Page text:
The first quarter of the film seems aimed at putting the viewer on the side of Sam Harper. We first see Sam, or what is left of him, in the wreckage of a helicopter downed by friendly fire. While the commanding officer tells his men that these kind of things happen in combat, Sam uses the last of his strength to shoot both the soldier examining him and the commanding officer and to say, "Don't worry. It's only 'friendly' fire!" As Sam's body is brought home, we are introduced to a weak-willed draft dodger posing as a kindly teacher, a pervert on stilts dressed as Uncle Sam, and some young punks who feel spray painting swastikas and burning American flags are fine ways of working off that teenage energy. Let's not forget the leering military officer assigned to inform Sam's widow that her husband's body has been located and is being returned, or the slimy politician who, in spite of being a known crook, is looking to rack up some votes at the small town's Fourth of July gathering.

When Sam begins picking off these miserable excuses for humans, we can feel a pinch of pride that the American way is being upheld.

Then we start learning the truth. Sam was a cruel and violent person before he ever joined the military. He committed acts upon his sister, starting when she was six, that she has trouble talking about when explaining them to her son, Sam's hero-worshiping nephew. He routinely terrorized and abused his wife. He took delight in hearing stories about war and killing and realized that the military would be his best chance to act on his twisted needs.

Okay, so his motivations aren't as noble as those of Andy in Deathdream.

Larry Cohen is a great writer for exploitation flicks. He manages to work in social and political commentary into a lot of his films like Q, It's Alive, and God Told Me To. Admittedly, he also directed his own screenplays in those instances, but even in Maniac Cop, directed by Uncle Sam's William Lustig, Cohen managed to get a few well-placed digs at social ills. Here, he sets up a number of characters primed for fleshing out to make some biting commentary on patriotism, military swagger, and honoring the country you live in, but his script does little more than give you characters with bull's eyes on their heads for the underplayed death scenes. Instant set up for off-hand kills by Sam.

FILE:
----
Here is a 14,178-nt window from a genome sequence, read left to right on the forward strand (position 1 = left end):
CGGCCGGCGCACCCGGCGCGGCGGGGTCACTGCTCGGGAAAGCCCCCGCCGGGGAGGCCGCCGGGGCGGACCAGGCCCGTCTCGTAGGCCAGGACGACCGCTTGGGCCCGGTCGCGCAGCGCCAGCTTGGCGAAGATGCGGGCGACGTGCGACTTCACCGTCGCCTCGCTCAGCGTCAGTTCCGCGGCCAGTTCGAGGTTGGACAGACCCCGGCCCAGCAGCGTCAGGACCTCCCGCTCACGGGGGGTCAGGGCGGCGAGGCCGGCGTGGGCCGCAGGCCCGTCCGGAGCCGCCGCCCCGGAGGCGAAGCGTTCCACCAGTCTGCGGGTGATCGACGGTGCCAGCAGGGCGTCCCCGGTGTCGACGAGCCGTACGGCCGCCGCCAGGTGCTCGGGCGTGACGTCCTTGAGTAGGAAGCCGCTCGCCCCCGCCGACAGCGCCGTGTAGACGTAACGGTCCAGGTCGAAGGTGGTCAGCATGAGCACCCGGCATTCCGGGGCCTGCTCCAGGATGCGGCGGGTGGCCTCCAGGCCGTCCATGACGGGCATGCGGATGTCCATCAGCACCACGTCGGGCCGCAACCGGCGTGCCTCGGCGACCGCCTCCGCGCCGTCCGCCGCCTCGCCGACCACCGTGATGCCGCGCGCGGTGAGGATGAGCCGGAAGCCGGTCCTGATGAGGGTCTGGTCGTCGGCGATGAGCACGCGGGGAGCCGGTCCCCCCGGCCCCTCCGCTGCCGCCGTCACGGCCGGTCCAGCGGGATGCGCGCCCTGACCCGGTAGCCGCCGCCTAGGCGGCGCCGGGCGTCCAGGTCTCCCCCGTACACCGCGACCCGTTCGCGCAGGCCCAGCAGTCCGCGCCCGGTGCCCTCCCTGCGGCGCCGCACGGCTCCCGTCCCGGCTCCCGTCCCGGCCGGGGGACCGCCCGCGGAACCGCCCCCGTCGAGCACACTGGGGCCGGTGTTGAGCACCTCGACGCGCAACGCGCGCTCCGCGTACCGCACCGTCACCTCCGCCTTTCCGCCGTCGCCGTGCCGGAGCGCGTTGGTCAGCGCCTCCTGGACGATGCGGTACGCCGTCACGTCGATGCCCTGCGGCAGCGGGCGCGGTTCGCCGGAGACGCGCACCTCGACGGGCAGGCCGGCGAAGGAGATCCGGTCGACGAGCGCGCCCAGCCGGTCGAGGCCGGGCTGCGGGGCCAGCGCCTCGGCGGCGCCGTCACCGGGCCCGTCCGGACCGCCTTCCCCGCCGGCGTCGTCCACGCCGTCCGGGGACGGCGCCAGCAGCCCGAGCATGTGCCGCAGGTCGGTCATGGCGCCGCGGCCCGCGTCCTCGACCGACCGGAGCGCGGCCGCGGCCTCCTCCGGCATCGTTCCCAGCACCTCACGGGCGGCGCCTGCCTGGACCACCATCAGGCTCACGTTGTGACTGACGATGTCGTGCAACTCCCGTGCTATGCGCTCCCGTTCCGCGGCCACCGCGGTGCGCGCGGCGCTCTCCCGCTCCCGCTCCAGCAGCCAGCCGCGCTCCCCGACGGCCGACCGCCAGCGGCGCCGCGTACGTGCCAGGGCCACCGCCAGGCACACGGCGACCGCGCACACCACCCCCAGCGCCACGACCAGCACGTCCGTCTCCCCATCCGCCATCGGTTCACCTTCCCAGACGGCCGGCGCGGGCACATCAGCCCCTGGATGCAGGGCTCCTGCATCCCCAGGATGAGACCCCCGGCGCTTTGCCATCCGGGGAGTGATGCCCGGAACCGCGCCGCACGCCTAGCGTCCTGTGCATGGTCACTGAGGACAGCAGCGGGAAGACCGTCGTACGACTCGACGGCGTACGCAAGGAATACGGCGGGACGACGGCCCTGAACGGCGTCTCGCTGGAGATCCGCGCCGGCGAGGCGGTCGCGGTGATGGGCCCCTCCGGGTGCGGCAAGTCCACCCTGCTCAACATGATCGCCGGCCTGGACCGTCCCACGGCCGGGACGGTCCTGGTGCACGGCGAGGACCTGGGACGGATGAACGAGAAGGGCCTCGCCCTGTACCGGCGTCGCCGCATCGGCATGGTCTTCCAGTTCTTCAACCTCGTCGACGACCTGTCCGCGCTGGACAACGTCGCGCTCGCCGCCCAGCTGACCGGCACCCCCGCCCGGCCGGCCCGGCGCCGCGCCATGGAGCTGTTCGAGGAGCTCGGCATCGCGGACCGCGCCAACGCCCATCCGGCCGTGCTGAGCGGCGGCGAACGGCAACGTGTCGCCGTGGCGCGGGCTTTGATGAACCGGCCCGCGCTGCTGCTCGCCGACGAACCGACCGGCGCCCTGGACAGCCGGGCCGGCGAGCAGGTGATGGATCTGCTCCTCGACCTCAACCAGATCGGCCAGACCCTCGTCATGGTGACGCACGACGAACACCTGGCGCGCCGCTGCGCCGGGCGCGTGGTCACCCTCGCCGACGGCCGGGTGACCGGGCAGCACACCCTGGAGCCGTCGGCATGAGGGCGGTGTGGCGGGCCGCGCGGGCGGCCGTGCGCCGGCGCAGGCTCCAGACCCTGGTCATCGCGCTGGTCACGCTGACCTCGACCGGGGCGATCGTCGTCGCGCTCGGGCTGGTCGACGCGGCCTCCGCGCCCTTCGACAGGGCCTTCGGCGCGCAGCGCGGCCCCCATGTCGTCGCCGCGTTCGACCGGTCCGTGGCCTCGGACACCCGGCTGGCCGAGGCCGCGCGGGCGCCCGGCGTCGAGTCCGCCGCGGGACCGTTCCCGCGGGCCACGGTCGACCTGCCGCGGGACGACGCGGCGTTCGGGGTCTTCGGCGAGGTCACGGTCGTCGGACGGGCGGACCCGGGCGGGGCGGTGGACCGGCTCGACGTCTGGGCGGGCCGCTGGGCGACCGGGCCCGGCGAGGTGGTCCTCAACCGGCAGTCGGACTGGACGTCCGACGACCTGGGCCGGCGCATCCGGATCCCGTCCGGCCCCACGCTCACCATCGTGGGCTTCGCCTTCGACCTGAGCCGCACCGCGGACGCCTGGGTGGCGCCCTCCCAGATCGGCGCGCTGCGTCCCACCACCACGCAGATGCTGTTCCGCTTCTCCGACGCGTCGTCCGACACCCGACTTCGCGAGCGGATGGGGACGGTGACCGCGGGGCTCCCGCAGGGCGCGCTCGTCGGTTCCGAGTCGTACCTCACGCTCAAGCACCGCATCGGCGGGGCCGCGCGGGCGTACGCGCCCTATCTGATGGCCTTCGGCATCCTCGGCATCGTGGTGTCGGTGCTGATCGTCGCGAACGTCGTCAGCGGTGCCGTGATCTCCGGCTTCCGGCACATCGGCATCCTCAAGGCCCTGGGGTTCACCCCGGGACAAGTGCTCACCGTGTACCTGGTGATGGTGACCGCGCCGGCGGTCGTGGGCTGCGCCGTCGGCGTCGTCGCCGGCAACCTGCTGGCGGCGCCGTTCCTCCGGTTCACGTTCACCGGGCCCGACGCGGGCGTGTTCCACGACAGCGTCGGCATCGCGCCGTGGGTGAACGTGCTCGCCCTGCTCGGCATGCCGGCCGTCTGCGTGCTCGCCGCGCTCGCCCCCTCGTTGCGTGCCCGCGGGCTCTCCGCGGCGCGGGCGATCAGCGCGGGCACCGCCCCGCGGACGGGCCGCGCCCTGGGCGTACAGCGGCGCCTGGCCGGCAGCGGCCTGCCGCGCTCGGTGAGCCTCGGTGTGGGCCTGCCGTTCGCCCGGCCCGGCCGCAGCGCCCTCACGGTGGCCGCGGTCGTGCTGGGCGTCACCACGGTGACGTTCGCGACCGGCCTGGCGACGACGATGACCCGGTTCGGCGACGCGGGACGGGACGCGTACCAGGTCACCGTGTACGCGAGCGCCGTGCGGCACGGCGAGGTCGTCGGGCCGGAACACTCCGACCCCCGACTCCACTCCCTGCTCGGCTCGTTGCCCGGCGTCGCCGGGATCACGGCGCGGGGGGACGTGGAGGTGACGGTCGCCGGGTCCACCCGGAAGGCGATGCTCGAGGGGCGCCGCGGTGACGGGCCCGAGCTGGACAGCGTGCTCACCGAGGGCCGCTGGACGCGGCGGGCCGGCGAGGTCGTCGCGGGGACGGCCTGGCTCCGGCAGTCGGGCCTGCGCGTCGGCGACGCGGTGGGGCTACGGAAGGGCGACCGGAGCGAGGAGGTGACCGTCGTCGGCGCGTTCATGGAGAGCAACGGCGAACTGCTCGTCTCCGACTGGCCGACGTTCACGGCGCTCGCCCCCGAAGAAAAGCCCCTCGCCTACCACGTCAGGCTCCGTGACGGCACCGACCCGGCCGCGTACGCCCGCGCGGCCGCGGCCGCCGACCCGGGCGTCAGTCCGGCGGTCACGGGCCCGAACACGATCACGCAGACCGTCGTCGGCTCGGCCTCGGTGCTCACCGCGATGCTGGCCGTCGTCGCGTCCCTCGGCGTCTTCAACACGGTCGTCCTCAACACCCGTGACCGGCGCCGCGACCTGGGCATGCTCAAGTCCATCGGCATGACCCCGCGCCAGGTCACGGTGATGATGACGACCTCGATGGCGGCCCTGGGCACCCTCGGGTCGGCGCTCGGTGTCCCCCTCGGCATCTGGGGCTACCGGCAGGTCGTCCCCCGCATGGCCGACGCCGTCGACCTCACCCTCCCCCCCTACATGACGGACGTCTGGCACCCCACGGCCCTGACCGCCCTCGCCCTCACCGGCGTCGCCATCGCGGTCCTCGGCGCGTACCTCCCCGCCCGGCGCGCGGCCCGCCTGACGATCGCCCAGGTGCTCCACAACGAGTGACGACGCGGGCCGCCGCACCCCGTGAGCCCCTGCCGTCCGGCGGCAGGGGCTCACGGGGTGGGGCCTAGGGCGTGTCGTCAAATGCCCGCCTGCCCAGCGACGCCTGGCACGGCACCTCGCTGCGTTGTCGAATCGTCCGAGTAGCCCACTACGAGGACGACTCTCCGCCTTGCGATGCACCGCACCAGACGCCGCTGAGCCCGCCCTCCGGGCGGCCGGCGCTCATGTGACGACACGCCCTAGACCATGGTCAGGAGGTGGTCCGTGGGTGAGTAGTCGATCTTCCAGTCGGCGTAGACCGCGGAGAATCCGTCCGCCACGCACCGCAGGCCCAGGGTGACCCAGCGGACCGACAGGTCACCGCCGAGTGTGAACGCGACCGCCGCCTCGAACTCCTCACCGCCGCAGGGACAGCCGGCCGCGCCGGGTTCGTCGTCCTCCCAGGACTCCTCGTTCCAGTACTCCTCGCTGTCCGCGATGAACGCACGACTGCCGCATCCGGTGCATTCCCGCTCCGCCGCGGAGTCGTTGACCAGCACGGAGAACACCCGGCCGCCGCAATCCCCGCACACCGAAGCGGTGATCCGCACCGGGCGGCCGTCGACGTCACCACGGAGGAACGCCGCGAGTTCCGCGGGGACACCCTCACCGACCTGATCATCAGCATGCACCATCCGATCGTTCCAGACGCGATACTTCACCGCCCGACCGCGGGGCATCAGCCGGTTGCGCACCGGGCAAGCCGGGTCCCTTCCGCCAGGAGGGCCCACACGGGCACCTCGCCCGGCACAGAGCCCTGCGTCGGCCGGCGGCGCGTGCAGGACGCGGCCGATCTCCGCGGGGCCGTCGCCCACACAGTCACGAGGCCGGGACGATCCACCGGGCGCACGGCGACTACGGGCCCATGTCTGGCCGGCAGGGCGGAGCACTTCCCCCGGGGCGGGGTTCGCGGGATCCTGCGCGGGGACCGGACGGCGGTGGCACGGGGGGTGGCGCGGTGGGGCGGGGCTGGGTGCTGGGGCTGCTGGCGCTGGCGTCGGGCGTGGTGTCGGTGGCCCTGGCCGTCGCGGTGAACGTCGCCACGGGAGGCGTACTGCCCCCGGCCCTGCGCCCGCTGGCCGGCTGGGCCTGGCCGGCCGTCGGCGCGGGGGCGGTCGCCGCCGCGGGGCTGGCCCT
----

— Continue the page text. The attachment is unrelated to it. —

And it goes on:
Compared to Deathdream's slow build up that uses the family dynamic as a way to focus the story, Uncle Sam uses a scatter-shot approach that allows for a more inclusive look at the issues at hand but that same approach also dilutes and undermines the potential power the film could have had. Essentially, Uncle Sam comes across as mostly plot points with little story to give the film an impact of little more than a variation on the slasher genre. That Larry Cohen opted to go that route is such a shame given the split in the country over the Gulf War, similar to that of Vietnam, with one side pro-America with the ideal that we are right in our involvement overseas compared to those who feel the war is designed to protect the status of American petrodollars and bolster corporate bottom lines.

Admittedly, given the vast difference in how the films approach their topics, one could almost assume I am comparing pickles and grapes. Maybe I am, to a certain point. Still, with roughly similar ideas (those killed in the war returning to life in their home country which doesn't know how to process inner conflicts over the wars that caused the death of the soldiers), we could have had two strong films that rose above their horror film labels to be excellent commentaries on how those on the home front deal with the tragedy of war.

Instead, we have one potential classic and one attempt at satire that squanders its power in rapid-fire, mindless kills with minimal consideration towards commentary.

Friday, November 04, 2016

Dreams of Dark Shadows

As a child, I grew up fascinated by the Gothic soap opera Dark Shadows. It came on in the late afternoon, so I was often able to catch it now and then after school. Nothing could be more perfect than a daily show that featured vampires, werewolves, ghouls, ghosts, and the like for a kid who was obsessed with horror movies and monsters.

King of the Dark Shadows collection of monsters was none other than Barnabas Collins. If his vampire character was on the screen, nothing else mattered. Played with amazing reserve, Barnabas is the most understated, likeable, and down-right scary vampire I had to pleasure to hide behind furniture from. Jonathan Frid played the character of Barnabas for years and became a hero to us Monsterkids who grew up during that time.